The CPF Board: Chosen by the Church to Serve
Did you know that General Convention elects 24 out of the 25 members of the Church Pension Fund Board of Trustees (CPF Board)1 and that through these elections, it can influence the strategy and policies of CPF and its subsidiaries, collectively the Church Pension Group (CPG)?
That’s why experienced members of the House of Deputies such as Warren Wong encourage fellow deputies to pay close attention to CPG’s work and to read candidate bios carefully so they can elect gifted people to serve. At a recent CPG-hosted event on shareholder engagement, Mr. Wong, a seven-time deputy from the Diocese of California, challenged the audience to do just that.
In the months leading up to General Convention next summer, we will publish a series of articles about the CPF Board. We will describe its roles, its work, and its impact. We also will introduce you to a few current CPF Board members so you can see how specific professional and vocational backgrounds are critical to the work of the CPF Board and to CPG’s service to the Church. We hope you find them useful.
Chapter 1: The Role of the CPF Board of Trustees
CPF Board members are fiduciaries, which means they have a legal and ethical responsibility to make sure CPG is managed in the best interests of its plan participants and to guide CPF toward a financially sustainable future. With input from CPG’s management team and a select group of third-party experts, the CPF Board approves big-picture policies that guide CPG’s work, including benefits policies, annual budgets, investment strategy, human resources philosophy, performance criteria, and other governing principles for the organization.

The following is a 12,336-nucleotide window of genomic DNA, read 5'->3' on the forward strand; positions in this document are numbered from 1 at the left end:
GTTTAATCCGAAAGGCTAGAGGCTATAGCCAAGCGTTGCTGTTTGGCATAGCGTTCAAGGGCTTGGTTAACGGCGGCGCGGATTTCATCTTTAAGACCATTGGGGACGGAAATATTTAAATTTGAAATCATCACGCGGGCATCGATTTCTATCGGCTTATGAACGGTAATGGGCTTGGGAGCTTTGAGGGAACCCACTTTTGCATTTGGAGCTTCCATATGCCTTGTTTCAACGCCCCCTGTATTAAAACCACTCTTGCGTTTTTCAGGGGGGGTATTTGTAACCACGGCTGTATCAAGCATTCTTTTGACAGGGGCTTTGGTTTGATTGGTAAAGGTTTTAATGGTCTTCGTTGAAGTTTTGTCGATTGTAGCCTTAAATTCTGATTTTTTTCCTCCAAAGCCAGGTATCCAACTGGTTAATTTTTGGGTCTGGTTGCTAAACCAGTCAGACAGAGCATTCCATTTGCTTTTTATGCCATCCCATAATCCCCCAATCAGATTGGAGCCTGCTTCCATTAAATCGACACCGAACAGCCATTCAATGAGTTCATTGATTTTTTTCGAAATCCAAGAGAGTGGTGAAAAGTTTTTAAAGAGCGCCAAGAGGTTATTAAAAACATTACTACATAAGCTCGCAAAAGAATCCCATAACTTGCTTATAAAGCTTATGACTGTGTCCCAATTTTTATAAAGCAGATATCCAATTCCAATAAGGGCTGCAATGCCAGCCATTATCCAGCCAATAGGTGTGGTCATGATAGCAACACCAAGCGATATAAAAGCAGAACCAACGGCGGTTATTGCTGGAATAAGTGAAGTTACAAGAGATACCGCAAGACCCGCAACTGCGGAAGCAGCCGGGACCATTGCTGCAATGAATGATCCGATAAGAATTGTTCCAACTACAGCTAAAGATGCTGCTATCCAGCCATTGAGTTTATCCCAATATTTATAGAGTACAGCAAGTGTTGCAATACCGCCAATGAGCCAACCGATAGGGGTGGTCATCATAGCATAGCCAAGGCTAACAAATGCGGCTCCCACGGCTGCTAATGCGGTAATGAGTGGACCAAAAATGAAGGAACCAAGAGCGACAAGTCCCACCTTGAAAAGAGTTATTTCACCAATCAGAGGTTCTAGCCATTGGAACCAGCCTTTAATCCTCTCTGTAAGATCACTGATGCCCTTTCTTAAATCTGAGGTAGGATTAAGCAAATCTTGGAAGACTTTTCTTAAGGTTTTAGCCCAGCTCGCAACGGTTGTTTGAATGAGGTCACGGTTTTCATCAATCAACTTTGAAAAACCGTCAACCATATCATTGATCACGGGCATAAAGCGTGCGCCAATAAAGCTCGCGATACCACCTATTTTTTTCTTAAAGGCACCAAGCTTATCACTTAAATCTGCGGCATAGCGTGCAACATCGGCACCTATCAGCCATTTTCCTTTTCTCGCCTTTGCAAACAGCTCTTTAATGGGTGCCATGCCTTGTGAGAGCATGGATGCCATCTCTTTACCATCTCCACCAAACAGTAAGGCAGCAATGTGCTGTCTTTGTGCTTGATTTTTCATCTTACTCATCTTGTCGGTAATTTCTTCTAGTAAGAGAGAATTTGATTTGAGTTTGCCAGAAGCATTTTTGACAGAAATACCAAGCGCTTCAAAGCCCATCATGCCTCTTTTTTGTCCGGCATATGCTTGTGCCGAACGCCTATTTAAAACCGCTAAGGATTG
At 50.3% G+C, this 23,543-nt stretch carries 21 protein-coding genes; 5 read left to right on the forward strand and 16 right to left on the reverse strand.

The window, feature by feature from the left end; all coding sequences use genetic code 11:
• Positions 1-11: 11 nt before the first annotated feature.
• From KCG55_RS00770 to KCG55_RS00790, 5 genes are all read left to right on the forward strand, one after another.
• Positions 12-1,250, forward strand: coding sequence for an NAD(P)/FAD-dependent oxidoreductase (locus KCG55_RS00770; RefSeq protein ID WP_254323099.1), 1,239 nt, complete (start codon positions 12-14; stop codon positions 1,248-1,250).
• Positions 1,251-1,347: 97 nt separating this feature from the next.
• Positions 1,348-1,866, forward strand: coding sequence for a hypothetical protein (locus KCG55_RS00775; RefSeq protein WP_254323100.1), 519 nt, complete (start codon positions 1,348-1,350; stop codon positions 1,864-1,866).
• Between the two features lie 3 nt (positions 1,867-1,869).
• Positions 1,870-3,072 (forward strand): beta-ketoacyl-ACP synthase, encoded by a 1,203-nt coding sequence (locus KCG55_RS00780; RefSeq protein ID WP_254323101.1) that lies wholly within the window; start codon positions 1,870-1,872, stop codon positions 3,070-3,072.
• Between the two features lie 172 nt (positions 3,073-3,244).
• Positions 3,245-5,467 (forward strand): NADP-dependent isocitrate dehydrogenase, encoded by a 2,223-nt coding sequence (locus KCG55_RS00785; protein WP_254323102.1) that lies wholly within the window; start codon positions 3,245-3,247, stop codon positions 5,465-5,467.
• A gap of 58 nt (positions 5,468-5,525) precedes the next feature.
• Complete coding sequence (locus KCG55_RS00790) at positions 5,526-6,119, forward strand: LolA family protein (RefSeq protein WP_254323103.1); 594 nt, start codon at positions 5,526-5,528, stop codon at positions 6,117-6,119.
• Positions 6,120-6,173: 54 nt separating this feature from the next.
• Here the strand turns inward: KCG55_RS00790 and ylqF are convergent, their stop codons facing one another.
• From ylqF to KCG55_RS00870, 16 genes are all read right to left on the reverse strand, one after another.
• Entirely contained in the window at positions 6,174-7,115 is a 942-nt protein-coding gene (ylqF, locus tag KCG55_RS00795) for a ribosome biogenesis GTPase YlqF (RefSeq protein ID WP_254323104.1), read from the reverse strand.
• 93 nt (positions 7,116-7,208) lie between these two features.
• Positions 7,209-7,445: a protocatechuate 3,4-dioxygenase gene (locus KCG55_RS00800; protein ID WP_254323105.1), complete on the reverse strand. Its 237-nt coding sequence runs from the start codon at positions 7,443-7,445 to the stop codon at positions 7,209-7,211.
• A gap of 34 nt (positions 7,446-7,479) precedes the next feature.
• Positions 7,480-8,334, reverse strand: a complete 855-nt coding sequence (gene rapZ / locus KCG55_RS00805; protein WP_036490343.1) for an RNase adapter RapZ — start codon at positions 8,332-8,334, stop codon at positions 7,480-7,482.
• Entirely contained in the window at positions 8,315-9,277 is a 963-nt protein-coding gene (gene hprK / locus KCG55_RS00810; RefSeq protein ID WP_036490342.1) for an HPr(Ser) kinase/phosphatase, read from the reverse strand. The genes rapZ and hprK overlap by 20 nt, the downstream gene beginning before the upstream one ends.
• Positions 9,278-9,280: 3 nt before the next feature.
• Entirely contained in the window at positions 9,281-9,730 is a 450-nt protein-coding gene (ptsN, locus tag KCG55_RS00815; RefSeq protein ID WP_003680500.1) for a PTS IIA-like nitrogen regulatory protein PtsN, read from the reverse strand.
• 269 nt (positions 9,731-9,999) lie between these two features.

CPG is led by a team of talented professionals who look to the CPF Board’s insight and oversight for guidance. Here are a few examples:
- In her first year on our Board eight years ago, Canon Kathryn Weathersby McCormick, former Canon for Administration and Finance for the Diocese of Mississippi, encouraged us to focus on part-time clergy and consider this emerging trend when crafting benefits policy. Her insight, which was the result of years of experience as a diocesan executive in Mississippi, gave us a head start in understanding a critical shift in clergy deployment that has influenced pension policy in recent years.
- During his first term on the board, the Rev. Timothy J. Mitchell, Rector of the Episcopal Church of the Advent in Louisville, Kentucky, leveraged his years of professional investment experience to raise probing questions about CPF’s commitment to socially responsible investing (SRI). These questions helped us to realize that we needed to do a better job of highlighting the good work we are doing in this area. They also led us to develop our series of Insights & Ideas events focused on SRI. In addition, after several conversations about this type of investing and its role in managing CPF’s portfolio of assets, the CPF Board adopted a philosophy on it that guides our work to this day.
- When we were considering revisions to The Church Pension Fund Clergy Pension Plan (the Clergy Pension Plan), CPF Board member Kevin Lindahl drew on his expertise as Deputy Executive Director and General Counsel of the Fire and Police Pension Association of Colorado. He helped us vet what ultimately became the most comprehensive set of revisions to the Clergy Pension Plan in more than a century.
CPF Board members are diverse in personal background and professional experience, and they bring all of their gifts to the table at least four times a year to listen, learn, discuss, challenge, and push CPG forward as we continue to serve the needs of an ever-changing Church.
1 The 25th trustee, the CEO of CPF, is appointed by the CPF Board.